Passalus Beetles

Passalidae, Passalinae. Spanish: Pin-pin (Guatemala). Bessbugs, betsy bugs, patent-leather beetles.

In wooded areas, almost any damp, rotting log or stump may harbor a passalus beetle family or two. These are highly developed subsocial insects with adults and maturing larvae living together in groups (Schuster and Schuster 1985). Both stages produce a repertoire of sounds that apparently serve a number of purposes in their complex life histories. Prevalent signals express disturbance, aggression, and courtship (Schuster and Schuster 1971, Schuster 1983). Some fourteen different acoustic signals have been recognized, associated with eleven behavioral actions, the most known for any arthropod species (Schuster 1983).

The adults stridulate by rubbing rough places on the undersides of the elytra with the hind wings or spiny areas on the hind legs against the abdomen (Reyes-Castillo and Jarman 1983). The sounds are strong and perceptible to the human ear as high-pitched squeaks. Faint sounds are also emitted by the larvae, but with the hind legs, which are modified into pawlike stumps used to scrape over a file on the coxa of the midleg (Reyes-Castillo and Jarman 1980). These sounds are similar to those of their parents, yet their function remains unknown.

Adults feed on decaying wood and their own feces that has decomposed through microbial action. The larvae also eat the latter material and wood chewed into small pieces by the adults (Mason and Odum 1969, Gray 1946).

The beetles are easily recognized by their elongate, large prothorax, ridged elytra, shiny black color, and curved antennae tipped with a club composed of three to five flat plates (fig. 9.5f). Many also have a short horn on the top of the head and somewhat depressed elytra. They range in size from 1.2 to 10 centimeters in length. Some have hind wings reduced to thin straps used only for stridulation and useless for flight. Many species can fly, but this is seldom witnessed. Larvae (Costa and Ruy V. da Fonseca 1986) are pale, with a well-developed, pigmented head and slightly enlarged posterior (fig. g 5e). They are unique in the reduction of the hind legs to form a part of the stridulatory device.

The family is well developed throughout the Neotropics, except the southern Chilean temperate forests. It is divided ¡nto numerous genera, all in the New World subfamily Passalinae, containing 278 species (Schuster and Reyes-Castillo 1981, Reyes-Castillo 1979). The larvae are keyed to genera by Schuster and Reyes-Castillo (1981).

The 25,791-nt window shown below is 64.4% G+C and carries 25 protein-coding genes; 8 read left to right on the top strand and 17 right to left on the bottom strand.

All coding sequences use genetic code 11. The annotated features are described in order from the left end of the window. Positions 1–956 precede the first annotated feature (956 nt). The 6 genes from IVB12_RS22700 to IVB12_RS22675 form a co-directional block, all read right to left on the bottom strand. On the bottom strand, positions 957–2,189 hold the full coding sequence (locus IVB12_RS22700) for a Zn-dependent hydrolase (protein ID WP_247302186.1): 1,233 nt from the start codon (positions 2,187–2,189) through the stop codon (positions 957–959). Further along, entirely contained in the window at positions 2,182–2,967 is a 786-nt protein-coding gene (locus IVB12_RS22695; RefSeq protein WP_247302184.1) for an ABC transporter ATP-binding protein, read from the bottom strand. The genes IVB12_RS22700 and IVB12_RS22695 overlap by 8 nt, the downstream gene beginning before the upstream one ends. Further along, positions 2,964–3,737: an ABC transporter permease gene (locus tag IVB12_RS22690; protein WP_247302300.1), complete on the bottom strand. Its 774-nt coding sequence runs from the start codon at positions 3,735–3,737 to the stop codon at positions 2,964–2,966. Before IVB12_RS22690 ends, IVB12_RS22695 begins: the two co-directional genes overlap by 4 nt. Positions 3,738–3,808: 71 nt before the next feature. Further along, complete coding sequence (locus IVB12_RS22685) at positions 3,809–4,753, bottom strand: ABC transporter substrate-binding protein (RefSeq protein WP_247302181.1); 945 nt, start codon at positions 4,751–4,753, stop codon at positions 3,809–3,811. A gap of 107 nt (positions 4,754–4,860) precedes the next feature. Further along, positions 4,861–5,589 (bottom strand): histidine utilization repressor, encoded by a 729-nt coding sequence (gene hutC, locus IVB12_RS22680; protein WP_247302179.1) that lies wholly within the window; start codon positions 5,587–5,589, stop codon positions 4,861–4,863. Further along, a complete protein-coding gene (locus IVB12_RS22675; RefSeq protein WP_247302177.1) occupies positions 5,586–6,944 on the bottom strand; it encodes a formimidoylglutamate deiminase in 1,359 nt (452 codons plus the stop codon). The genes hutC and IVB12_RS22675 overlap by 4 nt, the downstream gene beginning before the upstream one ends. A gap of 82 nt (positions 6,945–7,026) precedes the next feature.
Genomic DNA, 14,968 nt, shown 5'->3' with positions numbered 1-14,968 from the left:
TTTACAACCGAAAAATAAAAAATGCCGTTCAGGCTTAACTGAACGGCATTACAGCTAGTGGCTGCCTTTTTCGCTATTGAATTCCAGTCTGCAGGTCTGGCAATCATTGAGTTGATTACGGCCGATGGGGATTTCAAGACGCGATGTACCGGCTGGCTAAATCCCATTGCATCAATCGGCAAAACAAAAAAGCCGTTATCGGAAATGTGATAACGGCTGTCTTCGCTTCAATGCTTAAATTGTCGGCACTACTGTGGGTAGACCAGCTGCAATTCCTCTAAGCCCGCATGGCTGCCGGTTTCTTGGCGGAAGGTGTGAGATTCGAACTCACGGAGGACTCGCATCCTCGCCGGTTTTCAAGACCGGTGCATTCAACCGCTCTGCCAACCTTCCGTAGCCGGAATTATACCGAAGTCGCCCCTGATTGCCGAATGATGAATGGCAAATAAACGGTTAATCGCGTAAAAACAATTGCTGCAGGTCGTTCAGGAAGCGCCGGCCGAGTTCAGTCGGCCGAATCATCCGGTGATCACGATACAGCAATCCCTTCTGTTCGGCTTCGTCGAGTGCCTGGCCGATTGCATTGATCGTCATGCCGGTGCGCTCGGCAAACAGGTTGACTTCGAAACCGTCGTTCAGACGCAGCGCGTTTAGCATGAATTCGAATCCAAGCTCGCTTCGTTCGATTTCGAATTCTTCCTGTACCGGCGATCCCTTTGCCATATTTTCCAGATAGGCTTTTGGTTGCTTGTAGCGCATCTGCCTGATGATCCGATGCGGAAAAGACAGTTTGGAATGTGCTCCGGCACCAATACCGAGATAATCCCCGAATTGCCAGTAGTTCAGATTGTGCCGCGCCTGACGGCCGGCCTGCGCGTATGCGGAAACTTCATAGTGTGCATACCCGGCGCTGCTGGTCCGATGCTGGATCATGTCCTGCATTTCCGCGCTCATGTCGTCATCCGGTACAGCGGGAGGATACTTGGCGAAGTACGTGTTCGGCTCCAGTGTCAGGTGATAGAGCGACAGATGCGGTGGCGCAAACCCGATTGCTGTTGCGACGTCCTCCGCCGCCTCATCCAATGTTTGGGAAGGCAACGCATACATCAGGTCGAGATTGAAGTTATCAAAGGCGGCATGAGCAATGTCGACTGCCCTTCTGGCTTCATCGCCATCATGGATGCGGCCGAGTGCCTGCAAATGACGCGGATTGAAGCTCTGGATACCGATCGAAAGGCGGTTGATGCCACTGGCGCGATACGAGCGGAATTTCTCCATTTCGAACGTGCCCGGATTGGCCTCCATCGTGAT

Most occur in moist forests, at high as well as low elevations, although some abound in dry woodlands and even in special niches such as the nest of desert ants and oil bird caves (Schuster 1978). Ptichopus are associated with leaf cutter ants (Atta), commonly living in detritus piles or in the chambers formed by these ants (Schuster 1984). The most common microhabitat is a rotting log in intermediate stages of decay. Hardwoods are the usual hosts, but some inhabit the broken-down wood of conifers and palms.

Like other beetles, passalids are infested with ectoparasitic and phoretic mites but in greater variety than any other family of insect hosts. Trichomycetes fungi are found in the gut of both larvae and adults and may be involved in cellulose digestion (Licht-wardt 1986: 231-232, 306).

References

Costa, C., and C. Ruy V. da Fonseca. 1986. Larvae of Neotropical Coleoptera. XIII. Passalidae, Passalinae. Rev. Brasil. Entomol. 30: 57-78.

Gray, I. E. 1946. Observations on the life history of the horned passalus. Amer. Midi. Nat. 35: 728-746. Uchtwardt, R. W. 1986. The Trichomycetes (Fungal associates of arthropods). Springer, Berlin.

#*ASon, w. H„ and E. P. Odum. 1969. The i effect of coprophagy on retention and f bioelimination of radionucleides by detritus-; feeding animals. In D. J. Nelson and E C.

Evans, eds., 2d Natl. Symp. Radioecol. (Ann Arbor) Proc. Pp. 721-724. Reyes-Castillo, P. 1979. Coleoptera, Passalidae: Morfología y división en grandes grupos: Géneros Americanos. Fol. Entomol. Mexicana 20-22:1-240. Reyes-Castillo, P., and M. Jarman. 1980. Some notes on larval stridulation in Neotropical Passalidae (Coleoptera: Lamellicornia). Coleop. Bull. 34: 263-270. Reyes-Castillo, P., and M. Jarman. 1983. Disturbance sounds of adult passalid beetles (Coleoptera: Passalidae) structural and functional aspects. Entomol. Soc. Amer. Ann. 76: 6-22.

Schuster, J. C. 1978. Biogeographical and ecological limits of New World Passalidae (Coleoptera). Coleop. Bull. 32: 21-28. Schuster, J. C. 1983. Acoustical signals of passalid beetles: Complex repertoires. Fla. Entomol. 66: 486-496. Schuster, J. C. 1984. Passalid beetle (Coleoptera: Passalidae) inhabitants of leaf-cutter ant (Hymenoptera: Formicidae) detritus. Fla. Entomol. 67: 175-176. Schuster, J. C., and P. Reyes-Castillo. 1981. New World genera of Passalidae (Coleoptera): A revision of larvae. Escuela Nac. Cien. Biol. Mexico An. 25: 79-116. Schuster, J. C., and L. B. Schuster. 1971. Un esbozo de señales auditivas y comportamiento de Passalidae (Coleoptera) del Nuevo Mundo. Rev. Peruana Entomol. 14: 249-252. Schuster, J. C., and L. B. Schuster. 1985. Social behavior in passalid beetles (Coleoptera: Passalidae): Cooperative brood care. Fla. Entomol. 68: 266-272.

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